There is an overlap in some of the treatment for facial sweating and facial blushing. However, psychotherapy, hypnotherapy and cognitive behavioural therapy recommended for facial blushing will not be able to stop the production of sweat for people with facial sweating. Instead, there are tablets available (called anticholinergic drugs) that can be taken as a first line of treatment for facial sweating.


Again, most people will be able to live with their facial sweating, but in some individuals, it can become so profound that they seek treatment, because of how embarrassed and awkward they feel. In these situations, a sympathectomy (which is also performed for patients with profound facial blushing) may be useful.


How closely related to anxiety are facial blushing, and facial and hand sweating?


Anxiety has a big part to play in facial blushing, facial sweating and hand sweating. This is because anxiety causes the discharge of the sympathetic nerves and the other functions of the sympathetic nervous system. Not only does this produce anxiousness, but the heart rate also speeds up. For this reason, keeping calm can help some individuals to manage their blushing or sweating.


Despite this, there are many people who despite being calm, may experience any slight trigger of emotion that causes the flooding of the sympathetic nervous system, leading to sweaty hands, facial sweating and sudden redness. These triggers can be simple minor thing where there is no time for preparation and people are caught unaware, such as someone saying hello. This can be all it takes for this sympathetic cascade to occur from the brain and for people to suddenly go red or have hand sweating.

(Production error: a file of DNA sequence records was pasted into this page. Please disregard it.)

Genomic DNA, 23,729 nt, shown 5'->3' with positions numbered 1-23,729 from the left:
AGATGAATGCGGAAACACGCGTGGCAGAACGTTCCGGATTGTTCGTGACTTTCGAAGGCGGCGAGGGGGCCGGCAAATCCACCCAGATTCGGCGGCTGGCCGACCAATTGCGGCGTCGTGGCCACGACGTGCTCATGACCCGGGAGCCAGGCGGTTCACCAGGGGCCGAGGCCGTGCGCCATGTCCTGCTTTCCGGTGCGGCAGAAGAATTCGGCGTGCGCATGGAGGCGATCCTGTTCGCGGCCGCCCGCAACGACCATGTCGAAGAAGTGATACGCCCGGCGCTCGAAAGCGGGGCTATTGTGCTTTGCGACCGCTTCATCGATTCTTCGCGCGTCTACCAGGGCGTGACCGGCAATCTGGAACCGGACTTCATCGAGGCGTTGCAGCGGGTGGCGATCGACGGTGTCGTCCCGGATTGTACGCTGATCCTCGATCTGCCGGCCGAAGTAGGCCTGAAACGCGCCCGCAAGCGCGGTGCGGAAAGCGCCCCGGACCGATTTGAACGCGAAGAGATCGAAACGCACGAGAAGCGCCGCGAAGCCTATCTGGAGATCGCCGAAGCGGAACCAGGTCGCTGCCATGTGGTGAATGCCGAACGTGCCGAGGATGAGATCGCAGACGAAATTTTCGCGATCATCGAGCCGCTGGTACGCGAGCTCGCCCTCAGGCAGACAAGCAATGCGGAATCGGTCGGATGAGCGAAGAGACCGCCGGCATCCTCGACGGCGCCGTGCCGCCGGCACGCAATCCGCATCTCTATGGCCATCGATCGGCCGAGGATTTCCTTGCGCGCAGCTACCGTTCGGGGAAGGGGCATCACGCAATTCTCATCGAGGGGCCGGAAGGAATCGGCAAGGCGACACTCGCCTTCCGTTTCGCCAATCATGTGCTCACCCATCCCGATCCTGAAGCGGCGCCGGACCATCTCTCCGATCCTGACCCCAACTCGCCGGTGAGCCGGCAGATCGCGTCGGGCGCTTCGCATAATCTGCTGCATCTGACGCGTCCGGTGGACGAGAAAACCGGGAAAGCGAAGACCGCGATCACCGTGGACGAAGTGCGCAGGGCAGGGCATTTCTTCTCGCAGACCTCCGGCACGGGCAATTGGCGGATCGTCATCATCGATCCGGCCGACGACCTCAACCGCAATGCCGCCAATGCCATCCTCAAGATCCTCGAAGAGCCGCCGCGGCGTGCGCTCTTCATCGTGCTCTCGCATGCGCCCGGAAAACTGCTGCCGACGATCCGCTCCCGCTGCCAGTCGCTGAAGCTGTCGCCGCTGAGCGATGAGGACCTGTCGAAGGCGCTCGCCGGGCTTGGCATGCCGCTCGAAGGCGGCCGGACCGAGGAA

There are also people who sweat a lot on their hands and face that can be related to the temperature of the environment. If you are in a hot environment, you are more likely to sweat more, but that is not always the case.



If your quality of life is being affected by blushing and/or sweating, do not hesitate to visit Mr Greenstein’s Top Doctors profile today.

By Mr David Greenstein
Vascular surgery

Mr David Greenstein is a foremost consultant vein surgeon. Based at the British Varicose Vein Centre at the Hospital of St John and St Elizabeth, London, he is known for his friendly and approachable manner. He has an interest in the modern management of venous disease, deep vein thrombosis (DVT), and the swollen leg.

Mr Greenstein offers pioneering laser treatment for varicose veins, thread veins, and leg ulcers including VNUS treatment and ClariVein treatment, as well as venous superglue and infra-red assisted sclerotherapy, and has published numerous peer-reviewed articles on venous disease and varicose veins treatment. He also has an interest in pelvic venous congestion syndrome, and has recently been involved in pioneering new treatments and pathways in deep vein thrombosis (DVT) management using thrombolysis and intravenous stents, aimed at returning the leg to normal size and function.

He regularly organises workshops and is a member of the European Venous Forum Faculty. Mr Greenstein graduated at Leeds University in 1989, and has since trained in a number of major vascular units in Nottingham, Sheffield and Adelaide, Australia.